Kids with Diabetes Can Still Enjoy Halloween

Article ID: 682047

Released: 29-Sep-2017 8:05 PM EDT

Source Newsroom: University of California, Los Angeles (UCLA), Health Sciences

  • Dr. Steven Mittelman, chief of pediatric endocrinology at UCLA Mattel Children’s Hospital.

Newswise — While children with type 1 and 2 diabetes may not be able to splurge on Halloween candy like most others, they don’t have to miss out entirely, says Dr. Steven Mittelman.

“Let your child enjoy some candy, making sure they monitor their blood glucose and take their medications as prescribed,” says Mittelman, chief of pediatric endocrinology at UCLA Mattel Children’s Hospital. “For children who take insulin with all meals and snacks, combining candy with a meal can reduce the need for extra injections, and helps reduce the blood glucose spikes from candy alone.”

There are plenty of other strategies parents can use to help their kids have a healthy Halloween, he says. For instance, add some low-carb and low-sugar snacks to their  treat bags, such as popcorn and sugar-free candy.

Here are a few other strategies to ensure that the child doesn’t feel left out:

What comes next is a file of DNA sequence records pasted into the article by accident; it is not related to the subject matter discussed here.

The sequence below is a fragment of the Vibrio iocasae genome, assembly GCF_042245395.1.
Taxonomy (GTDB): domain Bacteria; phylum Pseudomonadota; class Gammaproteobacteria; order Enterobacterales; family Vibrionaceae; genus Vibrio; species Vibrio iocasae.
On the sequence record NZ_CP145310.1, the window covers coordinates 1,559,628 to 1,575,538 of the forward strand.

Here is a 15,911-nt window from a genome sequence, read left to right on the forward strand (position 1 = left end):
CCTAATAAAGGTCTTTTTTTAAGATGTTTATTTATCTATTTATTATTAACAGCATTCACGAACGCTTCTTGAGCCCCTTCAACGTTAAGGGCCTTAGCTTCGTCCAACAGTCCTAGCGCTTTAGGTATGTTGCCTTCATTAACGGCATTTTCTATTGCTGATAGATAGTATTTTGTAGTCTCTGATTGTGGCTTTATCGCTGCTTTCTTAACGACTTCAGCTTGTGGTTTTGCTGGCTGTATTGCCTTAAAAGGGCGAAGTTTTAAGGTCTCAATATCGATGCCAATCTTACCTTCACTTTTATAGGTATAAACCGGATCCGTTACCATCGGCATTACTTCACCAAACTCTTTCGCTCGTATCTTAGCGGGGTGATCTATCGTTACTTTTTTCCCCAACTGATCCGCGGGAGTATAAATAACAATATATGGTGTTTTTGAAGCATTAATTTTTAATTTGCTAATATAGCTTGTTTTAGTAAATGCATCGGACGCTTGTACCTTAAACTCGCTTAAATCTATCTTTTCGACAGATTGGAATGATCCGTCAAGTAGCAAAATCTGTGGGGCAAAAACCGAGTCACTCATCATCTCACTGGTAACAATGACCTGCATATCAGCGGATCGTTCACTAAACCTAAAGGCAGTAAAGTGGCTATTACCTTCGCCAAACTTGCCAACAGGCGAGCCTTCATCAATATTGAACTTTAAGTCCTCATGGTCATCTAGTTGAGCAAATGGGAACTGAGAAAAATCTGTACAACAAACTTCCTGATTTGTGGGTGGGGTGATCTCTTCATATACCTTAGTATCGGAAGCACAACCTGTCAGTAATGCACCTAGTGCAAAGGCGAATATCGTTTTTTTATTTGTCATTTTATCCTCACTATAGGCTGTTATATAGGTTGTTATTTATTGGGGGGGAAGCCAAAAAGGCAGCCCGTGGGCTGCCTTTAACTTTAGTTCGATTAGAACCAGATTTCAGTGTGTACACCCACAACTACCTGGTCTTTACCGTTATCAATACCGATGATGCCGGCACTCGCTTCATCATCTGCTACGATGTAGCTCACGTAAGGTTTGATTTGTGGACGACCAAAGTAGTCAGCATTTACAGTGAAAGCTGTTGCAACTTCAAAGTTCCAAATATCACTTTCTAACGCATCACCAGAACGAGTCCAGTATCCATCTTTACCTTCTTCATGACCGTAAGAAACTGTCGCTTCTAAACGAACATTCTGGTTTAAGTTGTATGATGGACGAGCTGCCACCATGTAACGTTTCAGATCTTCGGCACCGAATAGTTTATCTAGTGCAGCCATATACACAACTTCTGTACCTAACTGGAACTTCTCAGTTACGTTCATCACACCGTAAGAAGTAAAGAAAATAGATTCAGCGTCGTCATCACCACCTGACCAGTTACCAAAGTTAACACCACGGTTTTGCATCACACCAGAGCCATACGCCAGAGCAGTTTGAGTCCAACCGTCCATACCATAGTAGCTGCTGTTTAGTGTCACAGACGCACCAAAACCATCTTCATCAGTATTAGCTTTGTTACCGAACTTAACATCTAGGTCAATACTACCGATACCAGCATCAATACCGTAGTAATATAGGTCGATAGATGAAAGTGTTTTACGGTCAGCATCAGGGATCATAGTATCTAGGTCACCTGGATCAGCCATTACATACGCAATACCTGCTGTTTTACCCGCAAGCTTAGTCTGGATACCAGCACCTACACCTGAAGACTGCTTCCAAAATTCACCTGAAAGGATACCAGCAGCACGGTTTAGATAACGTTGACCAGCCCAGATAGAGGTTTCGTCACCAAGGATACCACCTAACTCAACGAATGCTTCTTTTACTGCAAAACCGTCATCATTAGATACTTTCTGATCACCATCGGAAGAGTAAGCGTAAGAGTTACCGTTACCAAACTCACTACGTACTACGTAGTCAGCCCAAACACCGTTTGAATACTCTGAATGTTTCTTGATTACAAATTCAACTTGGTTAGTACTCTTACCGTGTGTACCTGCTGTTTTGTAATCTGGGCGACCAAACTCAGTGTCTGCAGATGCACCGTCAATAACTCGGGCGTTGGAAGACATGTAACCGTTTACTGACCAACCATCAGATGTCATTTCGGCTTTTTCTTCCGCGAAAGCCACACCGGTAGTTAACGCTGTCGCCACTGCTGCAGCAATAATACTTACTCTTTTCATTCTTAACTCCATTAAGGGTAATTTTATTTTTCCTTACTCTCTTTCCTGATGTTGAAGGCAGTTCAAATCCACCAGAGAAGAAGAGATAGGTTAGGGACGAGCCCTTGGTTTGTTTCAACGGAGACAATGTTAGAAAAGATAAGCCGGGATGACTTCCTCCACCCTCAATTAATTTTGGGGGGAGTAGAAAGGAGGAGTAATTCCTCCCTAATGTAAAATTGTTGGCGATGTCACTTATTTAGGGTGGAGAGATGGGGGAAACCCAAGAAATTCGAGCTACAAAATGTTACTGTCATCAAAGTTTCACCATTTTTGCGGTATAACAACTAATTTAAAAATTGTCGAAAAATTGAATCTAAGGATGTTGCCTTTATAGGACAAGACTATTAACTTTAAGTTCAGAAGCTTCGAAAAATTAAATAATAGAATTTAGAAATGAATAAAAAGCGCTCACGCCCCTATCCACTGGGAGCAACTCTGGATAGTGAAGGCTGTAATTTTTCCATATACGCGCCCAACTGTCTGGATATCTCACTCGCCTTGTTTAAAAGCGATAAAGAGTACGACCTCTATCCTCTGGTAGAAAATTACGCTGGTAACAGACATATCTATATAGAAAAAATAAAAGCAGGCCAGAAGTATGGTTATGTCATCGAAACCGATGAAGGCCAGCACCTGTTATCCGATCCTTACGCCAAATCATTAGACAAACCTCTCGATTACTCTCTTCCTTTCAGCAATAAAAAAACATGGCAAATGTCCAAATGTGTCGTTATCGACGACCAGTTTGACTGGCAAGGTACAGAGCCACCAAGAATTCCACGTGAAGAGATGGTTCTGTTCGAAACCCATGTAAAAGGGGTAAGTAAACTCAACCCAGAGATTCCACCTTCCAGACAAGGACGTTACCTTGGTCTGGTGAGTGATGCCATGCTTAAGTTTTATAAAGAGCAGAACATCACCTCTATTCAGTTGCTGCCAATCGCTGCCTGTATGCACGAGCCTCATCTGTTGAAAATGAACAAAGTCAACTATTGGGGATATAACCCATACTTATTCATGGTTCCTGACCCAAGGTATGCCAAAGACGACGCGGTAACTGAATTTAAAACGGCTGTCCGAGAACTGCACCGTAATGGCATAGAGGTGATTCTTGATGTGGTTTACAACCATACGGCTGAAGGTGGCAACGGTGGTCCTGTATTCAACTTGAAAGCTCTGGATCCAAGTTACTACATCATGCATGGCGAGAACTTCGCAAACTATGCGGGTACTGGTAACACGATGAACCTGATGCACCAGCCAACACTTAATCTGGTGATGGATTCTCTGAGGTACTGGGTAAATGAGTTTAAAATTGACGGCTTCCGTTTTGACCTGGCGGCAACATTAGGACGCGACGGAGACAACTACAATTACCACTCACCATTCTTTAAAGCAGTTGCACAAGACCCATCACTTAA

• Focus on Halloween activities, such as pumpkin decorating, arts and crafts, and creating costumes.
  • Plan ahead with your child to come up with reasonable rules for the evening. Make sure you ask your child for his or her input and including that idea in the plan.
  • Make sure to treat all kids in the house with the same guidelines.
  • Have your child pick out his or her favorite candy, and get rid of the rest. Many dentists will buy back extra candy. Look for a buy–back  location here http://www.halloweencandybuyback.com/. Or offer to pay your child for candy they give you. This can be with stickers, coins and toys.

But be wary, Mittelman warns.

“The candy you don’t know your child is eating can be particularly concerning,” Mittelman said. “Make sure you and your child are on the same page with the plan and why it is important. For children who have a hard time resisting, remove extra candy to a safe location your child can’t get to. And consider checking your child’s blood glucose an extra time or two during the night, to make sure you can get them back on target.”

Also, be sure to call your doctor if your child appears ill or is vomiting, or if you are concerned for any other reason. Most of all, he says, “make sure that you and your children have fun.”

Contact; Enrique Rivero erivero@mednet.ucla.edu 310.267.7120


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